Listed below are some of the main cities in the country. If you’re willing to get off the beaten path, you can also visit many of Madagascar’s amazing small towns and villages, which are too numerous to name here.
With a population of just over 1.25 million people, Antananarivo (Tana) is Madagascar’s diverse and busy capital. The city was founded in the early 1600s and later colonized by the French in the late nineteenth century. Madagascar’s main airport is also located on the outskirts of Antananarivo.
One of the most iconic spots to visit in the city is the Rova, a hilltop royal palace complex that includes tombs, a chapel, and the Queen’s palace and grounds. Hiring a local guide can help you learn more about the palace and the city as a whole.
Another great spot to visit in Antananarivo is Andafiavaratra Palace, the palace of Prime Minister Rainilaiarivony who governed the country from 1864 to 1896. The lower levels of the building display items rescued from a fire that burned the Rova complex in 1995.
Other good places to check out in the city are the Analakely Market, the Tsimbazaza Zoo, and the UNESCO World Heritage Site of Ambohimanga Rova, the latter of which is located just outside Antananarivo.
As it is the capital of Madagascar, Antananarivo offers an array of dining and accommodation options. Here, you can find everything from local eateries to international restaurants and a range of accommodations from hostels to fancy hotels. However, be sure to keep an eye out for pickpockets in some of the city’s more touristy areas.
Located in the south on St. Augustine’s Bay, Toliara is a city of around 170,000 people that’s also one of Madagascar’s most popular tourist destinations. It is a particularly popular destination for swimming, diving, and snorkeling.
Toliara offers a number of activities for visitors to enjoy. Some of the most popular sights in the city itself include the Antsokay Arboretum and Toliara’s many museums. While in the area, you can also visit Reniala Forest Reserve on a guided walk. Toliara is also located just a four-hour drive from Isalo National Park, so the city can serve as a good basecamp for trips around the southern part of the island.
Accommodation options in Toliara run the gamut from budget hostels to luxury lodges. The city offers all of the standard amenities (groceries stores, ATMs, medical clinics) that are often hard to find in the surrounding area, so be sure to stock up on supplies if you plan to leave Toliara. That said, it can get hot in Toliara, so it is best to start your outdoor excursions early in the day whenever possible.
Since Toliara is located a 20-hour drive away from the capital of Antananarivo, most visitors arrive in the city by flying into the local airport. Air Madagascar operates regular flights to Toliara from Anatananrivo and other major destinations, such as Saint-Denis de la Réunion on the island of Réunion.
With around 250,000 inhabitants, Mahajanga is the largest commercial port town on the west coast of Madagascar. It serves as the center of trade between the island and mainland East Africa.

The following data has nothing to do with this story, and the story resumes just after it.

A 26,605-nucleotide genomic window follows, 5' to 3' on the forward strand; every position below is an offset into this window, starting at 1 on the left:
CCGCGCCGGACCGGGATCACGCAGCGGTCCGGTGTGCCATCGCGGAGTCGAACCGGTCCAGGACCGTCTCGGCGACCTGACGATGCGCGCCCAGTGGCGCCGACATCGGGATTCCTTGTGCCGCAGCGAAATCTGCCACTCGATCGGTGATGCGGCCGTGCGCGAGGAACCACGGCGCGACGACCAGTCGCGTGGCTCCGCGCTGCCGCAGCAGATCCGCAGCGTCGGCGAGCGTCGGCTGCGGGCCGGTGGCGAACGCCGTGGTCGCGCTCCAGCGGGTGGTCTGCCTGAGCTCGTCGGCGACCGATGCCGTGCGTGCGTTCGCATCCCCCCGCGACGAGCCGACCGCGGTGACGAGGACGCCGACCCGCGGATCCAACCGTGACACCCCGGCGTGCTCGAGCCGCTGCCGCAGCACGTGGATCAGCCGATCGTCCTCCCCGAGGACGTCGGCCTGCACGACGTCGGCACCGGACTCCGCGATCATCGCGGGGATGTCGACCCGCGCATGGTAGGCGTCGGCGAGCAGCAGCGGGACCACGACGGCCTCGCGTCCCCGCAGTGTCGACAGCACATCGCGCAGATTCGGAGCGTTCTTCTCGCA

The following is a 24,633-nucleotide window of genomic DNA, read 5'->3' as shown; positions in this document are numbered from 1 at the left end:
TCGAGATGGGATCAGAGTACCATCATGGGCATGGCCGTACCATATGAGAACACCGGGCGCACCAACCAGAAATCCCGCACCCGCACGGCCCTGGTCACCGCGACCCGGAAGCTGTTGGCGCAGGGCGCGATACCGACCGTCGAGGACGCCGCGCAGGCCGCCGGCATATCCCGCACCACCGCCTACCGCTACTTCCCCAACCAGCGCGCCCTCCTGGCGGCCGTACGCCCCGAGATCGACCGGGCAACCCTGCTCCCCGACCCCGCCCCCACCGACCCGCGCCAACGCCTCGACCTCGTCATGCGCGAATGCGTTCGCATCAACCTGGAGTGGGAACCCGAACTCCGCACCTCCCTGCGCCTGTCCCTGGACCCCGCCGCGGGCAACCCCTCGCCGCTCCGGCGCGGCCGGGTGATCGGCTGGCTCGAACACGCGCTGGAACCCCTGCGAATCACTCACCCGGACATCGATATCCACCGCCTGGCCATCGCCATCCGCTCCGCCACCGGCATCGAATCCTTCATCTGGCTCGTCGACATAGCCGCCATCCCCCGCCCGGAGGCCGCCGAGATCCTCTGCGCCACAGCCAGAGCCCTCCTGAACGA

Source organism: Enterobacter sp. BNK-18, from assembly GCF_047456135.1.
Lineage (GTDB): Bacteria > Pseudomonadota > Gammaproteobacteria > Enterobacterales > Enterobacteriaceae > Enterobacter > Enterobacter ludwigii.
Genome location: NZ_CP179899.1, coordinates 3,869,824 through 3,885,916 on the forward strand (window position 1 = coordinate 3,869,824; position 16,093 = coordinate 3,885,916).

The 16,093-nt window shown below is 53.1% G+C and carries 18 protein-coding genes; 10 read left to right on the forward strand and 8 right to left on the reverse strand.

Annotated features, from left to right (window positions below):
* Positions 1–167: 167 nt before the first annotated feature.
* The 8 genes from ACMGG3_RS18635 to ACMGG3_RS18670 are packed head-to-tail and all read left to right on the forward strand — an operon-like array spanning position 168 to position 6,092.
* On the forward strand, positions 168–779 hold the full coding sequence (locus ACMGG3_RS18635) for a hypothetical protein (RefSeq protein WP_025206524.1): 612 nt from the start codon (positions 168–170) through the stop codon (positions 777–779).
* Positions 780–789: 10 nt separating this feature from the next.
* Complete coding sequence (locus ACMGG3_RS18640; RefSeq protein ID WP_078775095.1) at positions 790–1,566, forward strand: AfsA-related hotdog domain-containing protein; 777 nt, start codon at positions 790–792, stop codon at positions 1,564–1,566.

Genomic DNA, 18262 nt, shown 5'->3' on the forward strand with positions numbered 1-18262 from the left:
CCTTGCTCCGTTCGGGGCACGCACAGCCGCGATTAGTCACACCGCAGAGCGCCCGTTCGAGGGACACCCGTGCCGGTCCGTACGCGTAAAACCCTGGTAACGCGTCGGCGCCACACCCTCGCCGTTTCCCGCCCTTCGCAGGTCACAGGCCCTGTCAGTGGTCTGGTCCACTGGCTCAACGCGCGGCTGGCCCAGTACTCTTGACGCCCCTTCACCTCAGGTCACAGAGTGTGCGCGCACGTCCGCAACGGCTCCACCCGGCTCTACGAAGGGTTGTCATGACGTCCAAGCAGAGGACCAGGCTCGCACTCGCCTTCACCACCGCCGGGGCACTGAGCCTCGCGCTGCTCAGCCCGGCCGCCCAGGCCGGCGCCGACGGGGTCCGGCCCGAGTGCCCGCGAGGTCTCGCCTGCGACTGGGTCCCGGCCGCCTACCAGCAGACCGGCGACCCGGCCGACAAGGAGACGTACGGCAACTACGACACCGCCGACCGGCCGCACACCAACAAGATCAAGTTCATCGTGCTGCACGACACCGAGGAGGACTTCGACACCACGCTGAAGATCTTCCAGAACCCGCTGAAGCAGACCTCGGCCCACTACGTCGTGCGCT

Visitors to Mahajanga can learn more about the area’s rich history on a self-guided tour around town. You can pick up an informational pamphlet from the Tourist Information Center in the city to help you with your self-guided tour. This self-guided tour takes you to various points of interest in the city, many of which are also marked by informational plaques.
While in Mahajanga, be sure to visit the Cirque Rouge, a canyon formed from eroded sandstone and marked by rock pinnacles that’s located some 12 km (7 mi) to the north of the town. You can also take a ferry from Mahajanga to the small fishing village of Katsepy. Or, you can drive three hours to Ankarafantsika National Park if you want to enjoy some spectacular wildlife viewing, hiking, and boating opportunities.
Budget accommodation is available in Mahajanga itself while fancy lodges can be found just outside of the city. In Mahajanga, you can also find a range of dining options that feature both local and international cuisines.
Antsiranana (also known as Diego-Suarez) is a city located in the far northern part of the island of Madagascar. It was historically coveted by the French and British because of its strategic location as a port for trade and commerce.
Nowadays, Antsiranana is a city with a population of 130,000. It is also a popular tourist destination as it offers beaches, nightlife, and opportunities for hiking, swimming, surfing, and kite surfing.
While in Antsiranana, potential activities include hiking French Mountain or traveling to Sakalava and Andovokonko Bay for some kitesurfing opportunities. Amber Mountain National Park is also located nearby and is worth checking out during your travels.
If you’re in Antsiranana for an extended period of time, you could also travel to Ankarana National Park (alternately called Ankarana Special Reserve), which is located about 3.5 hours away from the city by car. The park is known for its underground cave and rock pinnacles. Many of the lodges in the area offer complimentary transportation services from your accommodation to the park, too.
Explore Madagascar with the PeakVisor 3D Map and identify its summits.